If the FCC’s Mike O’Rielly is justified in his enthusiasm for Wi-Fi and other wireless transmissions, then 225 scientists are wrong.
They signed the International EMF Scientist Appeal. Their peer-reviewed papers would also be wrong. The link opens to 105 groups worldwide that want abuses in wireless transmissions to be curbed.
O’Rielly earlier this week, commenting on the inaugural “Wi-Fi World Day” June 20, said the sudden, nearly worldwide deployment of Wi-Fi is “an engineering and technical marvel of staggering proportions.”
His enthusiasm, if not downright evangelism, appears to be genuine. He is obviously on a mission to open new Wi-Fi frequencies, improve the speed that data can be communicated, and ensure the ubiquitous penetration of the technology.
According to O’Rielly, we must all have instant access to lightning-fast Wi-Fi wherever we should find ourselves, at whatever time we want. It's our right, as citizens in a dynamic, competitive, free world to have fast and cheap Wi-Fi.
If this was a technological issue alone, the mass acceptance of Wi-Fi truly would be something to celebrate, and the champagne corks would rightly be popping in recognition of "World Wi-Fi Day.”
More than Technology Involved
However, Wi-Fi and other technologies using pulsed microwave radiation to communicate, such as "smart wireless utility meters", cell towers, smartphones, cordless phones, and even wireless baby monitors, come with a hidden cost that the FCC and other business-friendly organizations and even governments, would prefer that we didn't know.
In May 2015, 190 international experts on the biological effects of exposure to this radiation, warned the UN, all UN member states, and the World Health Organization of the risks, calling on them to "...address the emerging public health crisis related to cell phones, wireless devices, wireless utility meters and wireless infrastructure in neighborhoods."
They noted that:
"Numerous recent scientific publications have shown that EMF affects living organisms at levels well below most international and national guidelines.”
Effects include increased cancer risk, cellular stress, increase in harmful free radicals, genetic damages, structural and functional changes of the reproductive system, learning and memory deficits, neurological disorders, and negative impacts on general well-being in humans. Damage goes well beyond the human race, as there is growing evidence of harmful effects to both plant and animal life."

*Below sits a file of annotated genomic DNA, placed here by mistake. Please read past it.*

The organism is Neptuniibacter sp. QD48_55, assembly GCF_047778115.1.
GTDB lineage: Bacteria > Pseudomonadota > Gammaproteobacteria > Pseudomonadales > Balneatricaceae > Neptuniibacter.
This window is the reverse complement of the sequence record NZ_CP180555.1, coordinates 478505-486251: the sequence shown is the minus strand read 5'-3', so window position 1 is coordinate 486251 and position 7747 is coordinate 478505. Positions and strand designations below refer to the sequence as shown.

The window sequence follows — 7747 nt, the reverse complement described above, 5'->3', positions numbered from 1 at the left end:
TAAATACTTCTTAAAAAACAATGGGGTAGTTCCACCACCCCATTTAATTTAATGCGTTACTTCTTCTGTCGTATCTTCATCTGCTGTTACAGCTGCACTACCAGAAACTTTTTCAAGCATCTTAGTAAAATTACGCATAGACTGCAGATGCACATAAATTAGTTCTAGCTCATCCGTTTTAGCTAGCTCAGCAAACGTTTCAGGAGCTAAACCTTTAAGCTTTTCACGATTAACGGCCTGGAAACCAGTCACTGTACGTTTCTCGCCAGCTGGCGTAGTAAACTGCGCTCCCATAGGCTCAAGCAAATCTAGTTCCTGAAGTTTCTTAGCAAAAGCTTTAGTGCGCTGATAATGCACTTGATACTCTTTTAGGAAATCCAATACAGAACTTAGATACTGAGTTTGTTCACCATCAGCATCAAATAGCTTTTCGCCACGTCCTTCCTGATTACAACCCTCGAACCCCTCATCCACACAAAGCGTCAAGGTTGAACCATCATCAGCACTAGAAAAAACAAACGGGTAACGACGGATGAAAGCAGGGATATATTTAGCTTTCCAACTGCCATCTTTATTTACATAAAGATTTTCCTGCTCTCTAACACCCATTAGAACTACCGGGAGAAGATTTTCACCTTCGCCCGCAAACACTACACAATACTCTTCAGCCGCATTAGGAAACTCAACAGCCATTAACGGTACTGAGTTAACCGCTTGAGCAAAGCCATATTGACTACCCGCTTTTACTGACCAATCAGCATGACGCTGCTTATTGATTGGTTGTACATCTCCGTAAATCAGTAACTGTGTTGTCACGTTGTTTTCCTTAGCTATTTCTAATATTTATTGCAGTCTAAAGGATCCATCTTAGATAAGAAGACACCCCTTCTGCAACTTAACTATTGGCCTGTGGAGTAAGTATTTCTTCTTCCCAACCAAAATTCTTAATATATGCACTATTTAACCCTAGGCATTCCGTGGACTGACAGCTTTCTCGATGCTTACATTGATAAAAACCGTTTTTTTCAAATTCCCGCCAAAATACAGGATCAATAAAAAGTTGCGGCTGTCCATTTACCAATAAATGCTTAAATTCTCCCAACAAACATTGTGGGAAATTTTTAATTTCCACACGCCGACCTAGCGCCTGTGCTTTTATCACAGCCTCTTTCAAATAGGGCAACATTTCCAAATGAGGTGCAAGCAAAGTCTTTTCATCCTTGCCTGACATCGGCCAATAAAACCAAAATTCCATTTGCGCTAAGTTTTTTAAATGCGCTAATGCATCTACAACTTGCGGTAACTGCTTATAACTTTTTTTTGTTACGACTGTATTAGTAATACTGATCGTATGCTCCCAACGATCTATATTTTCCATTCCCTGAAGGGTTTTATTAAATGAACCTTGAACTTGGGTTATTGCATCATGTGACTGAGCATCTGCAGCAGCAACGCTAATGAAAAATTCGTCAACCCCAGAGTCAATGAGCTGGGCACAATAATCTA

Also, in a recent paper ("Wi-Fi as a Very Substantial Threat to Human Health"), Dr. Martin Pall, Professor Emeritus of Biochemistry and Basic Medical Sciences at Washington State University, said:
"Neither Wi-Fi nor other devices putting out such EMFs are ever tested biologically for safety, not even one of them, not even once, before they are put out to irradiate the unsuspecting public. Such biological safety testing is the only way to say anything about their biological impacts.”
Industry View Based on Old Data
"All assurances of safety that you will see in industry propaganda are based on the belief that radiation that does not raise body temperatures is harmless. That theory has been shown to be false and should have discarded, in my opinion, over 40 years ago."
Professor Trevor Marshall, a Director of the Autoimmunity Research Foundation said this in a recent paper entitled "Electrosmog and autoimmune disease":
"...it seems likely that signals a million times lower than those currently being used in research may be sufficient to elicit a tangible change in human biology.”
There are many other scientific experts who are concerned about the health effects of exposure to Wi-Fi radiation, and especially to children, who are often exposed to industrial grade Wi-Fi routers all day long while at school.
O'Rielly and others like him ignore the biological effects of the radiation in their zealous quest to ensure the domination of this technology. We can question what motivates these people, but one thing is absolutely clear.
For him to be right, the 225 scientists who signed the International EMF Scientist Appeal would have to be wrong and so would their scientific papers.
Also in error would be the World Health Organization's own body, the International Agency for Research on Cancer, which in 2011 classified the radiation emitted by Wi-Fi and other wireless technologies as a possible carcinogen.
Does anybody really believe this to be the case...?
Dave Ashton was an IT consultant in the UK and Europe until 2010, when he was forced to retire due to electromagnetic hypersensitivity (EHS). He now spends his time advocating for safe technology, and the formal recognition of electrosensitivity as a bona-fide pathophysiological condition which, despite industry claims, is directly caused by the harmful electrosmog in our environment.